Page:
You know it's odd in this game how some promotions seem to flourish easily and some get by with barely any recognition. My last review was for the last EWW show was an example of a fed who, despite being around in some form since 1998, seem to have gained less recognition as time has gone on. In stark contrast this one is on the recent show from Southside whose popularity seems to have done nothing but grow over their two years in business. More impressively it doesn't seem to be down to the imports they've brought in, which includes names like Fit Finlay, Davey Richards and Colt Cabana. Seemingly, barring the possible exception of Nigel McGuinness' last match, the main talking point of their shows certainly seems to be the homegrown talent which is a feat in itself. For me personally the draw for this show wasn't the CZW guys who came over but rather the Mask vs Mask no ropes match between El Ligero and Ego Dragon. The hall for the night was packed out with rumours of people being turned away at the door. The tiered seating that Southside has used in the past was folded away which was a shame as it probably would have given me a better view of the action. There was a small but noisy and boisterous House of Pain contingent on one side of the ring who would keep intermittent chants throughout the night.

The first guy to come to the ring after everything had kicked off was 'The Man With the Golden Tongue' Harvey Dale who came out to a positive reaction from the HOP crew, and general distain from everyone else. He went on about how dominant the House of Pain were which brought out their leader. Stixx got on the mic and proclaimed that he was the Southside champ but was only representing the HOP guys in the audience. He also said that last time T-Bone was in the ring with him he cost Bone 4 months of his career and this time would be no different. This brought out T-Bome who said since they were both in the ring why not start the match now. And with that the first match of the night became the title match. The match himself was a hard hitting back and fourth affair between the two but was cut short when the Predators ran in as T-Bone gained the advantage, causing the DQ. As a result the announced last man standing match between Stixx and Mark Haskins will now be a title match.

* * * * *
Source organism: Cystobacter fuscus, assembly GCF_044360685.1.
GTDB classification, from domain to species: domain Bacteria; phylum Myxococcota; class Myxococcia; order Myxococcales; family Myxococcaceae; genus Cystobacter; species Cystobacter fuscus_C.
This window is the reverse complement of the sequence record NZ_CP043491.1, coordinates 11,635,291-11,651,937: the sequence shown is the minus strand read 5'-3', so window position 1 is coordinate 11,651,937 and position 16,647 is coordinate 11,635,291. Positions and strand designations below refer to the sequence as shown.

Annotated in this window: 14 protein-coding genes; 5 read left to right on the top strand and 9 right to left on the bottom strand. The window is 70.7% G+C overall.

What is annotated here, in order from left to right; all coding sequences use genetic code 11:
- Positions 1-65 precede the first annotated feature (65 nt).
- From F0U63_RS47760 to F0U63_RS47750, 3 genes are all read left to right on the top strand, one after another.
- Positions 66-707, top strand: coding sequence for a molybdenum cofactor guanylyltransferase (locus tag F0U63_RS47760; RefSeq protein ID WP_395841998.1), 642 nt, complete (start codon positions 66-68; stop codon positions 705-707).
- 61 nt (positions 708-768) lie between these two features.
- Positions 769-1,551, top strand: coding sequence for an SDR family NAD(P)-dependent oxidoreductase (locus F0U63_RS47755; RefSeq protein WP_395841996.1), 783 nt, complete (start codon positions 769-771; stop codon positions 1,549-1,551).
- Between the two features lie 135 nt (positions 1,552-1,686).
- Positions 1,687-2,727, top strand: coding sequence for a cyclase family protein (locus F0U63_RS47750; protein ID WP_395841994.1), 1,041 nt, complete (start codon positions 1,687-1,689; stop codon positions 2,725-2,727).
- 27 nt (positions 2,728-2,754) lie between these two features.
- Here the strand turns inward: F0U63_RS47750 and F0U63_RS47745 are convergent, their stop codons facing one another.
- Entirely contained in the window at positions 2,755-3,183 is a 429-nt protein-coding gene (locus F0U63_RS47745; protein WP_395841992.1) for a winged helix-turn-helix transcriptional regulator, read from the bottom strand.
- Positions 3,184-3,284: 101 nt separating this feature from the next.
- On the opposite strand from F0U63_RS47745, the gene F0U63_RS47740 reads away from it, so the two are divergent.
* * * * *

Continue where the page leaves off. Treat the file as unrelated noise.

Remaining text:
Next up was the only all CZW guest match on the card featuring DJ Hyde against Greg Excellent. I've no idea on anything CZW so this was an introduction to the brand for me. I know they are famed for their Death match style, but with the main event that wasn't the most feasible option. I don't know if it's just where I'm looking back at it after having seen the rest of the event but I can't say I was that sold on the match. That's not to say there was anything wrong with the match. As second match on the card it's there to settle the crowd down and it did just that. There was nothing wrong with the match technically, there was some great comic and crowd interaction moments worked in by Excellent. One thing I will say though is I don't know who did it first but doing the gimmick of stripping to his underwear before hulking (excellenting?) up for the win just makes him seem a bit like a second rate Eric Young. When trying to push your company to prospective new fans that is certainly something you could do without.

The first crossover match was next featuring Max Angelous taking on Masada. Like I said before CZW is not my area of expertise but I am aware he holds the CZW title, although he didn’t bring it with him to the ring tonight. I’ve a high opinion of Max. I’ve thought he always had a star quality about him and he just needs to find that something to bring it out. The current HOP storyline where he’s being forced to be part of their stable against his will could well help with that. The match itself was a fair match there were some good sequences but chain wrestling doesn'’t seem to be Masada’s strong point. Through out the match Harvey kept trying to interfere against Max’s wishes, and a couple of times ended up accidentally distracting the ref when Max had a pinfall. At a point when it looked like Max had the winning pinfall the ref was even trying to escort Harvey backstage. This led to a distraction for Max which Masada capatilised on for the win.